Leaders from U.S. Steel have announced that the company’s Granite City mill won’t be closed this month as planned.
Company leaders said they have decided against plans to shut down the plant completely, which was expected to happen today. Instead, they’ll lay off 80 workers but will keep one blast furnace in operation.
The closure was supposed to only be temporary. About 2,080 people work at the plant.
The news came through U.S. Rep. Mike Bost’s office. His spokesman, Jim Forbes said the company informed Bost, R-Murphysboro, of its intentions Thursday morning.
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U.S. Steel spokeswoman Sarah Cassella verified the change in plans. But she wouldn’t specify what made the company decide to alter its course.
“It’s just a general change of plans,” Cassella said.
Cassella, when asked if the steel market has rebounded to the point that closing the Granite City mill is off the table, said: “I can’t speculate what this development holds for the future of that facility.”
United Steel Workers union leaders in Granite City didn’t immediately respond to calls seeking comment about the change in plans.
The plant, and the American steel industry in general, have fallen on hard times in recent years because of a rise in the amount of steel the United States imports. The steel industry is currently working at about 70 percent of capacity because of the increase in imported steel, Bost said. Still, U.S. Steel leaders said as recently as last month that they have invested too much in the Granite City plant to close it permanently in the near future.
“I couldn’t be happier that the vast majority of steelworkers at Granite City Works will remain on the job and able to provide for their family,” Bost said. “These hard-working Southern Illinoisans now have more certainty about their future, but that doesn’t mean the fight for our plant is over.”
In a meeting with reporters in his Belleville office Thursday afternoon, Bost said the legislation he’s working on and the announcement from U.S. Steel were not linked.
“No legislation would have brought them back to work. It’s the market that had to do that,” he said. He added that U.S. Steel officials still had not told him what changed their minds, leading them to cancel the closure.
A member of Congress’ steel caucus, Bost has been pushing legislation that would prevent foreign countries from making their steel exports unfairly cheaper than domestically produced steel.
He has focused on the customs and enforcement portion of the hotly-contested Trade Promotion Authority legislation currently up for debate in Congress. Under that portion of the proposed law, American manufacturers won’t have to go through as lengthy a process to prove that foreign countries are undermining international trade laws. That process has included using domestic plant closures as evidence of a particular country’s shenanigans, but under the proposed adjustments to the law, companies wouldn’t need to wait until facilities close.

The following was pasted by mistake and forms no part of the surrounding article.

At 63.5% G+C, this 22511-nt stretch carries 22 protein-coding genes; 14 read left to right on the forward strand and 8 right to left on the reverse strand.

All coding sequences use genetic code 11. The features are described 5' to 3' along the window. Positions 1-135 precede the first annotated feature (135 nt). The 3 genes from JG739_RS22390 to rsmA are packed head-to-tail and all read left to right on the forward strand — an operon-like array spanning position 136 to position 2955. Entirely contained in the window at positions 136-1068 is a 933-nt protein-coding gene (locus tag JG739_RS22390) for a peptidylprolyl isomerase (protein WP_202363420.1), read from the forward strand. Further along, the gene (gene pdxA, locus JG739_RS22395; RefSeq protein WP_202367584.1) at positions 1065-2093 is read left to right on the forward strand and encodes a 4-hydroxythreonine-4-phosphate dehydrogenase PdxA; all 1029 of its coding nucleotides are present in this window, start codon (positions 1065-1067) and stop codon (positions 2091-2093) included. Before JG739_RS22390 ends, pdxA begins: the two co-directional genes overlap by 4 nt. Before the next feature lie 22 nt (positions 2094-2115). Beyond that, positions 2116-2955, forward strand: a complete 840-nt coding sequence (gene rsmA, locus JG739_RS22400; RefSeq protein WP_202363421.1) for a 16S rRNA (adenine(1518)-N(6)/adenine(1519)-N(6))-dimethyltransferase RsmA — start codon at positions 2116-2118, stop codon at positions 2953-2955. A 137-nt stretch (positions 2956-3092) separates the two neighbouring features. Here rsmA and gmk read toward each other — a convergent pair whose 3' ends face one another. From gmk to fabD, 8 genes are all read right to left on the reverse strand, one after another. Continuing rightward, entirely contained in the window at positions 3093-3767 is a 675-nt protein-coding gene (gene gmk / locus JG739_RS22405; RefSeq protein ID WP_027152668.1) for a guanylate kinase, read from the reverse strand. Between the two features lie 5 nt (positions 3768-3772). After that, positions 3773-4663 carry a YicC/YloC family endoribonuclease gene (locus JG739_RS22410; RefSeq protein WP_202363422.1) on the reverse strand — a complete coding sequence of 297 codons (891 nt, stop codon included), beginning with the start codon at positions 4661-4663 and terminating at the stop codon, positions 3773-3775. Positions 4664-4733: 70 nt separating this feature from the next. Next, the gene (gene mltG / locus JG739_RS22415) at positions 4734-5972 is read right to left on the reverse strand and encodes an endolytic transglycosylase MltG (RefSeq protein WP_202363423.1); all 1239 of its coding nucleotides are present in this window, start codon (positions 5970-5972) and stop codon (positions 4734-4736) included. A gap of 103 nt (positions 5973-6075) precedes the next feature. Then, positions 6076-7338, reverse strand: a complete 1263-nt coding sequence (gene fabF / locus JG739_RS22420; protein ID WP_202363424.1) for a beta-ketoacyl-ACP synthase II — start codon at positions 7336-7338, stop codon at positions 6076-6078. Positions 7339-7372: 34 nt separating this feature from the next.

“Let’s say the steel industry in this nation sees this dumping occur. The process took about three years to get through because they had to prove the damages and the level of damages,” Bost said. “It almost had to be until things started shutting down. What this language does is it allows a quicker reaction time (for businesses).”
Congressmen Rodney Davis and John Shimkus pledged to pitch in on the fight against cheap foreign steel.
“It is great news that 2,000 workers at the steel plant in Granite City will be able to keep their jobs and we must do everything we can to ensure these jobs, and other opportunities, are around for the long-term,” said Davis, R-Taylorville. “We can start by putting a stop to foreign competitors like China who break our trade laws and put good-paying American jobs at risk. I will continue to push for stronger trade enforcement policies that make it easier to punish violators and prevent this unfair advantage.”
Shimkus, R-Collinsville, said it was likely the effort of the steel caucus that caused U.S. Steel to decide to keep the Granite City mill open.
“Today’s announcement is encouraging news, and I applaud U.S. Steel for reversing their decision to fully close the Granite City Works,” Shimkus said. “I also want to thank Congressmen Bost and Davis for their leadership in mobilizing the House Steel Caucus to back bipartisan legislation that would speed up the process for challenging illegal trade practices that threaten American jobs.”
Bost and Davis recently introduced H.R. 2523, the Trade Enforcement Effectiveness Act that will improve the ability of domestic manufacturers to fight foreign illegal trade practices. The bill currently has 27 bipartisan cosponsors and has been endorsed by U.S. Steel and other representatives of the steel industry.